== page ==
Cristian Consonni is the former Wikimedia Italy vice-president. In Vice's Motherboard (June 7, 2017), Louise Matsakis analyzed Consonni's proposal to bring up Tor's darknet as a Wikipedia platform. The Motherboard writer suggested, "It would be far more difficult for governments to censor or monitor Wikipedia's dark web version. But Consonni and like-minded editors aren't just concerned with surveillance. He hopes bringing Wikipedia to the dark web will also help improve Tor's reputation. The browser is often thought of as a tool for drug dealers and other criminals, instead of say, encyclopedia readers trying to avoid government surveillance." B.
"Follow the money" leads to unexpected half mil of parting payments
Following Andreas Kolbe (Jayen466)'s May 2016 Signpost special report titled "Compensation paid to Sue Gardner increased by almost 50 percent after she stepped down as executive director", executive compensation for Wikimedia Foundation staff who had been terminated (but possibly re-hired temporarily) was the subject of several off-wiki reports, many of whom used the phrase golden handshake to describe the situation. One report that appeared in The Register (7 June 2017) was also written by Kolbe and reprised his analysis of the annual Form 990 report, asking the rhetorical question "is this what donors giving $15 'to keep Wikipedia online and growing' had in mind?"
In International Business Times, Mary-Ann Russon – noting the apparent largesse of the Foundation – likewise asked "why does the foundation keep saying the online encyclopedia is struggling to survive?" (8 June 2017) Her IBT column seems to answer its own question at the same time as Kolbe's with an internal sub-heading titled "Urgent appeals for donations don't ring true".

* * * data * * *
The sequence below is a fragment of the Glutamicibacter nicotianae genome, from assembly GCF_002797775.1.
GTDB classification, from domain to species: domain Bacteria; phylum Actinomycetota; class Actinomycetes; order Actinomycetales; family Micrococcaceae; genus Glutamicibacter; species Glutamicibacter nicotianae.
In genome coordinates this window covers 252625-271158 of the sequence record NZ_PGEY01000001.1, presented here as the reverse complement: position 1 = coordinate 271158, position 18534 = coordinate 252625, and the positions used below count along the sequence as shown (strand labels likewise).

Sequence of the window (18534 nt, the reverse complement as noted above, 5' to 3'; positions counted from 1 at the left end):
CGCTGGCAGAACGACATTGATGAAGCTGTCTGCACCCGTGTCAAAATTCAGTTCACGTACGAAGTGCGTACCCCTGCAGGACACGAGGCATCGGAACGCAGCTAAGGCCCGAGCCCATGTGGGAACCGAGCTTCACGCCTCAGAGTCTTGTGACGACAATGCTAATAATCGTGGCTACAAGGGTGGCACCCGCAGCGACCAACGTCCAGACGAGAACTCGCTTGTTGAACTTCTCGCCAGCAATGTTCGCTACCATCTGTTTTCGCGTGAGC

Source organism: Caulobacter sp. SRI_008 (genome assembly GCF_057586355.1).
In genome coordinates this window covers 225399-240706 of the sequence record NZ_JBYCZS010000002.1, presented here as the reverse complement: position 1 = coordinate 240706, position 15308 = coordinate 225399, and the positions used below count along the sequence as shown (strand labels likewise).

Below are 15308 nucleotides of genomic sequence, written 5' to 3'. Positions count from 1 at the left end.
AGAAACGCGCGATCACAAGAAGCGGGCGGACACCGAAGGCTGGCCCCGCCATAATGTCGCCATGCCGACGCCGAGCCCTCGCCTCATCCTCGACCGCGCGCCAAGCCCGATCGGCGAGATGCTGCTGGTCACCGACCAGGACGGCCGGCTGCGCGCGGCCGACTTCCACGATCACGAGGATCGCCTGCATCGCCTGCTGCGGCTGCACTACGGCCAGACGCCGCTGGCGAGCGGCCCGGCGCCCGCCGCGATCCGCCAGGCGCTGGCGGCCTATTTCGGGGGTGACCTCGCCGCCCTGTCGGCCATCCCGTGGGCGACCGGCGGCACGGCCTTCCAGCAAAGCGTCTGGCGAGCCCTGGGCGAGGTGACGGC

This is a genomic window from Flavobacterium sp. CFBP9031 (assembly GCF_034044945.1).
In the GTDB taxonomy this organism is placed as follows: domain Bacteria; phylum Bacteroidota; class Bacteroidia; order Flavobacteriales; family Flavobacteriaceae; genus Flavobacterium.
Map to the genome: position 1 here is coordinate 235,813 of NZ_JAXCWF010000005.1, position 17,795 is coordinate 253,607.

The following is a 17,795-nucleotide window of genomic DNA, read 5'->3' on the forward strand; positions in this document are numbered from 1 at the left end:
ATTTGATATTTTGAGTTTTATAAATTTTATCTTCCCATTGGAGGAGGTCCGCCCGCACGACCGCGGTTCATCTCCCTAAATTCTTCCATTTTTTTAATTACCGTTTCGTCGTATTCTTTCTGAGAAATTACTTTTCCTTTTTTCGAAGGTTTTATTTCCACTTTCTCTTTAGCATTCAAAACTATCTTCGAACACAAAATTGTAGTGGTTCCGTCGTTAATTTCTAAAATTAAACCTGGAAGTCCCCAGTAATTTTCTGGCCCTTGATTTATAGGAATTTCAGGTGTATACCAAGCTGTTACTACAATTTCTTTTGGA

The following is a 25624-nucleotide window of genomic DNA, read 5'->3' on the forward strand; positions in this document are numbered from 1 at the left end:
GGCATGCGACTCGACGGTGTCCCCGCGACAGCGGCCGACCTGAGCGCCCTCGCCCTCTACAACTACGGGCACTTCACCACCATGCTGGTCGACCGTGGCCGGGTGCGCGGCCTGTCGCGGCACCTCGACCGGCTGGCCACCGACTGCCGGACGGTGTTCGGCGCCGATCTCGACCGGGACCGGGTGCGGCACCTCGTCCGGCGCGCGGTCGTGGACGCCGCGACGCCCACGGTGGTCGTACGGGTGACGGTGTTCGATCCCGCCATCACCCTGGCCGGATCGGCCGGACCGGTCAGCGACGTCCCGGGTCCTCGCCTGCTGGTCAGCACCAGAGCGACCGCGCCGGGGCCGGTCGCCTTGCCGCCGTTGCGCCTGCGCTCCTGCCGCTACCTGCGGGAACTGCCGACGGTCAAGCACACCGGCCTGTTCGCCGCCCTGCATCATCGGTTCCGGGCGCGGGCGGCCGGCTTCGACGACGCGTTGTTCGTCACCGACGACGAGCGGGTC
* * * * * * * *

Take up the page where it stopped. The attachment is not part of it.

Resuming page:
The WMF declined to explain individual payments, saying it would "not be commenting on the specific nature of the severance payments or circumstances which may be related to them" (wikimedia-l 2017-05-24).
Andreas Kolbe further clarified the Form 990 reporting cycle for Signpost: "Forms 990 are supposed to be published 5 months after the end of the financial year (the WMF financial year ends on June 30), but organisations can request up to two three-month extensions, and the WMF generally does so. This is why its Form 990 is generally published in May, almost a full year after the end of the financial year. Unless the WMF does a quicker turnaround next year, the 2016-2017 Form 990 will become available in May 2018, and it will show Lila Tretikov's severance payment – more than two years after the event (because, as explained in the email announcement, information related to key employees is published on a calendar-year rather than financial-year basis, with the 2016-2017 Form 990 covering the 2016 calendar year)." B.